Some years later, I was attending the GI cancer course at the College of Surgeons when the fraud came to be exposed. Another surgeon presented a paper in which they were testing the effect of injecting chemotherapy drugs into the colon before resecting it. The idea was that the chemotherapy drug would tend to be picked up by the same veins that drain cancer cells to the liver. Thus the drug would kill cancer cells already escaped to the liver. This involved the exact opposite of Crile’s technique. The veins would be divided last. The control group for the latter paper had no drug injected in the colon and the veins divided last. They should do as poorly as the Crile control group (also dividing veins last) and the Crile treated group should have much better survival. In fact, the test group did as well as the Crile test group AND the control group of the chemo study did as well as the Crile treated group. Why should this be ?

      The authors were there and informed the meeting (about 1,000 surgeons) that they had gotten access to Crile’s data and they learned that he had doctored (no pun intended) the data. All such studies use time-life tables to correct for patients who die of other causes during the five or ten year study period. If you study 1000 patients and 700 are alive in 5 years, you have to correct the data to see if your treatment did any good. In this case, Crile corrected the data on one group but not the other. The result was to make the control group look much worse.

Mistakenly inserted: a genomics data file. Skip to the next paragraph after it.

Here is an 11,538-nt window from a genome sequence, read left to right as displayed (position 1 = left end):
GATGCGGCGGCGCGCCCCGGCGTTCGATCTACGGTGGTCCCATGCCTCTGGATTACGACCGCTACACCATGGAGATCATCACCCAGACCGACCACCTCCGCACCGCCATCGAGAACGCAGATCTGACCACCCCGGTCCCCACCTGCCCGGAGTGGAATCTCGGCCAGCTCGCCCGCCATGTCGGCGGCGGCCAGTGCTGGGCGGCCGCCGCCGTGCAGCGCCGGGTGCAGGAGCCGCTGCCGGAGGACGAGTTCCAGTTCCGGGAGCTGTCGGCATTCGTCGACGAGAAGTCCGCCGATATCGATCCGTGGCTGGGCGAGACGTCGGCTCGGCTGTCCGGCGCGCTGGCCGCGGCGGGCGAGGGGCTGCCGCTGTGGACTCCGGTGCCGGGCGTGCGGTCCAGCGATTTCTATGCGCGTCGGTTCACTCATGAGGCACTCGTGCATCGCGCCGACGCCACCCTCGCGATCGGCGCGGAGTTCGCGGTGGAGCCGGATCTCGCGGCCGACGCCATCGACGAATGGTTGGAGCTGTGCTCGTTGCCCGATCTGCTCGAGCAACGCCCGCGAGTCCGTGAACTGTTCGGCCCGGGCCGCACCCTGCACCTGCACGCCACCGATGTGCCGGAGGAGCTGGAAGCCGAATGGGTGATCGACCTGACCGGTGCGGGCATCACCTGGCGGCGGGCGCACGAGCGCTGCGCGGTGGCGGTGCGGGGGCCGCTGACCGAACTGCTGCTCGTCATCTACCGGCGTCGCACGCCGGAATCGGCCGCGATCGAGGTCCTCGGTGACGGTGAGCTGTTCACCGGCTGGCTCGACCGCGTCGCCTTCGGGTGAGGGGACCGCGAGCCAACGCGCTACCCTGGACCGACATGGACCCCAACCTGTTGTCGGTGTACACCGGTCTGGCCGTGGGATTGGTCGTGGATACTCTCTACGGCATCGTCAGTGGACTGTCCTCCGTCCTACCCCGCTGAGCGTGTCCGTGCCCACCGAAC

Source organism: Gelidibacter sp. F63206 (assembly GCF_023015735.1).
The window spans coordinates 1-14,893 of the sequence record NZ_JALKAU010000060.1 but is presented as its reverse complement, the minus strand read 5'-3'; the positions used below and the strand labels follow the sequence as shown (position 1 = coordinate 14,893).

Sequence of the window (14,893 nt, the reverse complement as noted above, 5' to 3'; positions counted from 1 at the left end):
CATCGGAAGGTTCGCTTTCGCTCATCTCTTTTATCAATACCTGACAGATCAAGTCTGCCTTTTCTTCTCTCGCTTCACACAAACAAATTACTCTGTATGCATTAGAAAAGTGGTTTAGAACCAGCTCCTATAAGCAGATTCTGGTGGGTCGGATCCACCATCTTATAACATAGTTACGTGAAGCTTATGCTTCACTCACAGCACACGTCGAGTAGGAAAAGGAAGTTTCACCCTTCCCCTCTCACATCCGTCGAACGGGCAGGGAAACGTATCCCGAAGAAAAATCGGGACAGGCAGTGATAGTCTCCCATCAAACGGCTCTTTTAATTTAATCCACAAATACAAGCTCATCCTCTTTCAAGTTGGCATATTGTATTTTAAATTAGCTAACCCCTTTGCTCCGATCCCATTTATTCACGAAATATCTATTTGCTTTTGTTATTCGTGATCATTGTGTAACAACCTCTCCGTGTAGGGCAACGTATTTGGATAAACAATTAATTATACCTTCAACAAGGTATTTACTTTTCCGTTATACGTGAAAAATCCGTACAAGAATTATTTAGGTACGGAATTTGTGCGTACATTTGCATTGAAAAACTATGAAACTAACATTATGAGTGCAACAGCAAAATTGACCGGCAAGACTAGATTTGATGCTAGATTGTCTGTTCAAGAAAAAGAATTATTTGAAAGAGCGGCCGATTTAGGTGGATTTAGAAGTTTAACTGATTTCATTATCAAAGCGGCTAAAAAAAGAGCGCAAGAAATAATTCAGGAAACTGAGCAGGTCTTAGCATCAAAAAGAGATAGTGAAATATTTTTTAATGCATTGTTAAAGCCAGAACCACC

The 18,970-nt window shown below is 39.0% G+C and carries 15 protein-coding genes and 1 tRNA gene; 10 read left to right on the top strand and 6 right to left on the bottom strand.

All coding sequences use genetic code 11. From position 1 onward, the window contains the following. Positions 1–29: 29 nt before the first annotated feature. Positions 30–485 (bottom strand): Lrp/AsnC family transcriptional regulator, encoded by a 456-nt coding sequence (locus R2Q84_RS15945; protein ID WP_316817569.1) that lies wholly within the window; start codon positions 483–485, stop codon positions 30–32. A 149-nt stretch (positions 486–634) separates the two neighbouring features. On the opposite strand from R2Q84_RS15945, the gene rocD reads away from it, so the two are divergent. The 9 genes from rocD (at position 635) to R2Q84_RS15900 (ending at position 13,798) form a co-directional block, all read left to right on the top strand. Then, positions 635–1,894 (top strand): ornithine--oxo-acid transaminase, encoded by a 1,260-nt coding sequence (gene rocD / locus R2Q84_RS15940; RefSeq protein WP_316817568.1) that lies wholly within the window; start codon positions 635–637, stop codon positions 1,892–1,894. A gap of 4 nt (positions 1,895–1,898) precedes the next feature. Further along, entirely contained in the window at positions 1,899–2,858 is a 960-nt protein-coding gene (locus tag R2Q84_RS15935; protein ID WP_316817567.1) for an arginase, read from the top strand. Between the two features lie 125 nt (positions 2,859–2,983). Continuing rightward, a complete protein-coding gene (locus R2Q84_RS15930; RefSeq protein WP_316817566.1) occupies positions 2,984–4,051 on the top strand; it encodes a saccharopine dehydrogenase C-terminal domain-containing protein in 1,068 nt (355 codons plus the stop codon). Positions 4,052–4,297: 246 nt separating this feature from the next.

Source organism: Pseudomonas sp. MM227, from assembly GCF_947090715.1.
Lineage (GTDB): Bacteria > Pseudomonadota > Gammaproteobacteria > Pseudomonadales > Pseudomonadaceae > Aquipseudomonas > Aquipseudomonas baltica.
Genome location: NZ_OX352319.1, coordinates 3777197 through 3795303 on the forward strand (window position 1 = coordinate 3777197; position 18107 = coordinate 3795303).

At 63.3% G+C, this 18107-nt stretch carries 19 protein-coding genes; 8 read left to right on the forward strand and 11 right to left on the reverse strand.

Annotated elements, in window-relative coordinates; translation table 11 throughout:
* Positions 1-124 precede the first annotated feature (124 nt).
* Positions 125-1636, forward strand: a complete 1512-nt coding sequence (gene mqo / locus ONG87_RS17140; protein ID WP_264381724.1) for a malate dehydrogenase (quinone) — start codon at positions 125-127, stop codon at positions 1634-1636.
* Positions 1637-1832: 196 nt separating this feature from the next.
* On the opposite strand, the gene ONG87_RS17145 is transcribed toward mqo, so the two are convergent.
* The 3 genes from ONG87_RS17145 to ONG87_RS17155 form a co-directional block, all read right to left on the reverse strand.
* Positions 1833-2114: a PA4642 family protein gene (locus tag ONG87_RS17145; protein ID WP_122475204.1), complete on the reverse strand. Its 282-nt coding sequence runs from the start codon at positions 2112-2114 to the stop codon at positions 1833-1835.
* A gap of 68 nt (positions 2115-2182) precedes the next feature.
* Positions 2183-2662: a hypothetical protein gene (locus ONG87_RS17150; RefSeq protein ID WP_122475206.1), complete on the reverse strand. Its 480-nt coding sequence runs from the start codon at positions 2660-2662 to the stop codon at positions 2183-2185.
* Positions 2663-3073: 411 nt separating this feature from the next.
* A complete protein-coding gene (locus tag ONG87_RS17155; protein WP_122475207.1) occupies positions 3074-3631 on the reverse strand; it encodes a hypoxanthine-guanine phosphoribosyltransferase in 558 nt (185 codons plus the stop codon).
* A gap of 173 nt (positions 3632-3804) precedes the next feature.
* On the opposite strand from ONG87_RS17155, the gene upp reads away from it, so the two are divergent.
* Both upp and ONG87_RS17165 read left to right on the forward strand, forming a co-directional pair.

Sitting in the audience, in the front row, was one of the Cleveland Clinic’s, and the country’s, most prominent colon surgeons. The author of the paper asked him to comment and he declined, telling the meeting, ” You will have to take that up with Dr Crile.” The paper was never retracted and, if you check PubMed, you will still see articles about the “no touch technique.”

      Crile’s son became a writer and newspaper correspondent which was probably just as well.

    4. Jim Miller Says:

      The problem doesn’t occur just in medicine. Years and years ago, I recall reading — and I hope you will forgive me for not remembering exactly where — about a little experiment a psych professor had done. (This was described in an appendix to, as I recall, a book on methodology.

      The professor had his grad students write to authors of published psych papers and ask for copies of their data. In the majority — I repeat, in the majority — of cases, the students did not get the data. Instead, they got excuses on the order of the dog ate my homework.